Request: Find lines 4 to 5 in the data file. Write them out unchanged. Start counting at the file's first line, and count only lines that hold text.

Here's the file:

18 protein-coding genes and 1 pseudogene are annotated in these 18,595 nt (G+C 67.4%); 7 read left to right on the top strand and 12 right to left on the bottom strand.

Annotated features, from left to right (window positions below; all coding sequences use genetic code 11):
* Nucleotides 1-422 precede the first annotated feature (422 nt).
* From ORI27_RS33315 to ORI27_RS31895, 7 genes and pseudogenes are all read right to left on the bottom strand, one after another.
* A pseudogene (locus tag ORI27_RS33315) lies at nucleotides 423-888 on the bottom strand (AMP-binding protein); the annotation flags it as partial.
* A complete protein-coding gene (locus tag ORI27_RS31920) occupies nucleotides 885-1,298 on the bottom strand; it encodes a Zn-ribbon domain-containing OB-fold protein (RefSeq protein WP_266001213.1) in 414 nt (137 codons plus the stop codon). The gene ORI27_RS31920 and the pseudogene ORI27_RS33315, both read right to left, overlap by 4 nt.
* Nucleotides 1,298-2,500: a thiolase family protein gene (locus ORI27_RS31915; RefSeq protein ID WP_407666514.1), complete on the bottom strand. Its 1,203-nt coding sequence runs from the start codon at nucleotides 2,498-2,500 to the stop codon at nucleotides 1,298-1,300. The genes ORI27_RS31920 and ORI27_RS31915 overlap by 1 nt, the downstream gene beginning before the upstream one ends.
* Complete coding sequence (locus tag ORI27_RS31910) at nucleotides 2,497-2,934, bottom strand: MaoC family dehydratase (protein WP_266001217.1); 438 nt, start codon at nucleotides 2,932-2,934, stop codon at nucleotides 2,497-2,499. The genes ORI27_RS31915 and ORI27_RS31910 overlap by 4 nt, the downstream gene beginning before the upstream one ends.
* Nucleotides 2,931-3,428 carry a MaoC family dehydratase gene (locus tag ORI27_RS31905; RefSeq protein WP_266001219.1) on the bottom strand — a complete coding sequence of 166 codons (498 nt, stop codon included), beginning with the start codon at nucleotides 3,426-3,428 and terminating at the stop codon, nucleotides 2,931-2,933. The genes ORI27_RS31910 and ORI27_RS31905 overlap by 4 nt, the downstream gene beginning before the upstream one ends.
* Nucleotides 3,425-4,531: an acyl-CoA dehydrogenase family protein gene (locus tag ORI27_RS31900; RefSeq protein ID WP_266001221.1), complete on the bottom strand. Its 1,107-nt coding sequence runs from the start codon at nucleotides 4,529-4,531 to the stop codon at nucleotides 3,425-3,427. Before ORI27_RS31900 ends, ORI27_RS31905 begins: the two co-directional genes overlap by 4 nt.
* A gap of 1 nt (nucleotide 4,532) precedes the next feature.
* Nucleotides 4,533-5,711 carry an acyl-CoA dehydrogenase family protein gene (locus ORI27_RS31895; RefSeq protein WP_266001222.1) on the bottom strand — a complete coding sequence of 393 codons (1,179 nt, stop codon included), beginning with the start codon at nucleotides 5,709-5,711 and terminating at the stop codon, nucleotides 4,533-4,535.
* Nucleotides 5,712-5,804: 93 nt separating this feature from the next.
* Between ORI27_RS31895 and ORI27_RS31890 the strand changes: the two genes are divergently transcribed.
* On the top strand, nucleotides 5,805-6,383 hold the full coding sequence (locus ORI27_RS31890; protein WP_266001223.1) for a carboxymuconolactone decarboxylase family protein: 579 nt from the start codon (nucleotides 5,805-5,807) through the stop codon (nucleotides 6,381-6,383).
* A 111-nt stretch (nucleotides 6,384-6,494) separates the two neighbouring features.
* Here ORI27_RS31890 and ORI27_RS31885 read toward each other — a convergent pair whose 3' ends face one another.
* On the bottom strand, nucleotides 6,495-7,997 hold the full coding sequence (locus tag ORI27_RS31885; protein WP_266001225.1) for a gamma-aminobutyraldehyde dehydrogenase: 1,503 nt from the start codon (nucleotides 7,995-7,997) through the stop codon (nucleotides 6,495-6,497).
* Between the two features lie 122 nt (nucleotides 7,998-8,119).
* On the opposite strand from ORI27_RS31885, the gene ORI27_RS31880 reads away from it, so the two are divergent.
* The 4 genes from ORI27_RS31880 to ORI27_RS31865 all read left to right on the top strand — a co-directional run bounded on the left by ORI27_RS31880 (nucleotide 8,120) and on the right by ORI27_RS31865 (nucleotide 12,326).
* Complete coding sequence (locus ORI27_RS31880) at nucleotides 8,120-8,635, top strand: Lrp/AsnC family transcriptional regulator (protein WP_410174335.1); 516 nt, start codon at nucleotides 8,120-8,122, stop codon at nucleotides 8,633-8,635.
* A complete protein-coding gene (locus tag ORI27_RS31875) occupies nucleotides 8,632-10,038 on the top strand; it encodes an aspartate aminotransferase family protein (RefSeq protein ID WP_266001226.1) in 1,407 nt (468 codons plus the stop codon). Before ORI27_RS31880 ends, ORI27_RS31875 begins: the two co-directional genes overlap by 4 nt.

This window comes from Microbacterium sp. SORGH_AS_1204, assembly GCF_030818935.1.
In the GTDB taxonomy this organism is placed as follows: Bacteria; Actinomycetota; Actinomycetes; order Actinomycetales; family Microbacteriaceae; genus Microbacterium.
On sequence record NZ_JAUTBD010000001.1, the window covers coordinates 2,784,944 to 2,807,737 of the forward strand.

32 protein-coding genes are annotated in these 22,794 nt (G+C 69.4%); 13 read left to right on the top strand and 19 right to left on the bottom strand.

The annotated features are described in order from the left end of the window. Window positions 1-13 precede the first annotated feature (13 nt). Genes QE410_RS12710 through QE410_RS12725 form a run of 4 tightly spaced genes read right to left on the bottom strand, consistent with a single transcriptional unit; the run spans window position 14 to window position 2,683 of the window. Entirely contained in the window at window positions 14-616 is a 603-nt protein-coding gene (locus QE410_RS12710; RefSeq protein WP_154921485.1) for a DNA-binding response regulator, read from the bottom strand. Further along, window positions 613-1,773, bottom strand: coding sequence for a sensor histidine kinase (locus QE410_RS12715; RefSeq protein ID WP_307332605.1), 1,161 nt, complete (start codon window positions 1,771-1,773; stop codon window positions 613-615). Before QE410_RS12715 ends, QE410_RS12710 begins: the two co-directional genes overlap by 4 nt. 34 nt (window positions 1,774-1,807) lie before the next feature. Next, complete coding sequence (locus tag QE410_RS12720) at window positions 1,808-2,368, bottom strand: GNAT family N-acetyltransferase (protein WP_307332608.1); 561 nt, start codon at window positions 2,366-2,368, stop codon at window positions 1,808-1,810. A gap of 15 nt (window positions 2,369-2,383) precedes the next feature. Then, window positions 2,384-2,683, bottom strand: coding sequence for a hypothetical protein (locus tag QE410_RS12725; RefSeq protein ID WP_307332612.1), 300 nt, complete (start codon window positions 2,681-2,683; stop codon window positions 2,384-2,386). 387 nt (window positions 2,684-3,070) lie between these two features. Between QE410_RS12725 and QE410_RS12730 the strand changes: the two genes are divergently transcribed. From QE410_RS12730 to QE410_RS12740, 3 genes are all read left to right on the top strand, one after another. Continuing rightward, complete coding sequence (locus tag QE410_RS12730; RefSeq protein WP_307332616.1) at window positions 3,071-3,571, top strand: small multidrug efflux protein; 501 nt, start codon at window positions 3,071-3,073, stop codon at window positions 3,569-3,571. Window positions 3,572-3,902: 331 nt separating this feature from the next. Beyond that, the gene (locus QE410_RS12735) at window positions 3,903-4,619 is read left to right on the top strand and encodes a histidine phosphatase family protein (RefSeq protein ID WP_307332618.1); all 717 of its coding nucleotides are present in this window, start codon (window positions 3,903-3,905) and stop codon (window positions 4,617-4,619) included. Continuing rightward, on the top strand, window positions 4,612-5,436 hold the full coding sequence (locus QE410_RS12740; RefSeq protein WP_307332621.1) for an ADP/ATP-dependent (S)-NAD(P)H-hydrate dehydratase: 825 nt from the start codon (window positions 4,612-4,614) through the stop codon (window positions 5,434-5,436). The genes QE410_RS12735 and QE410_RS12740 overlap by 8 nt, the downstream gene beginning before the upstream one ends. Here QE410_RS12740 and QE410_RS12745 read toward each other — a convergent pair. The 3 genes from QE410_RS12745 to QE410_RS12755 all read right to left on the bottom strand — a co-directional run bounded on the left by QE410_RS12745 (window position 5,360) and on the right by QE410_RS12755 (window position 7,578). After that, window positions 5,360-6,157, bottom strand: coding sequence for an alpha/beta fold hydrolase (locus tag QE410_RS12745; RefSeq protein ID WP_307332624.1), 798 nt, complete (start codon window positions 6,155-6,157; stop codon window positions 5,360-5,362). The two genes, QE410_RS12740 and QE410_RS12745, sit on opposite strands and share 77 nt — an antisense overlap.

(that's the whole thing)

* From ORI27_RS33315 to ORI27_RS31895, 7 genes and pseudogenes are all read right to left on the bottom strand, one after another.
* A pseudogene (locus tag ORI27_RS33315) lies at nucleotides 423-888 on the bottom strand (AMP-binding protein); the annotation flags it as partial.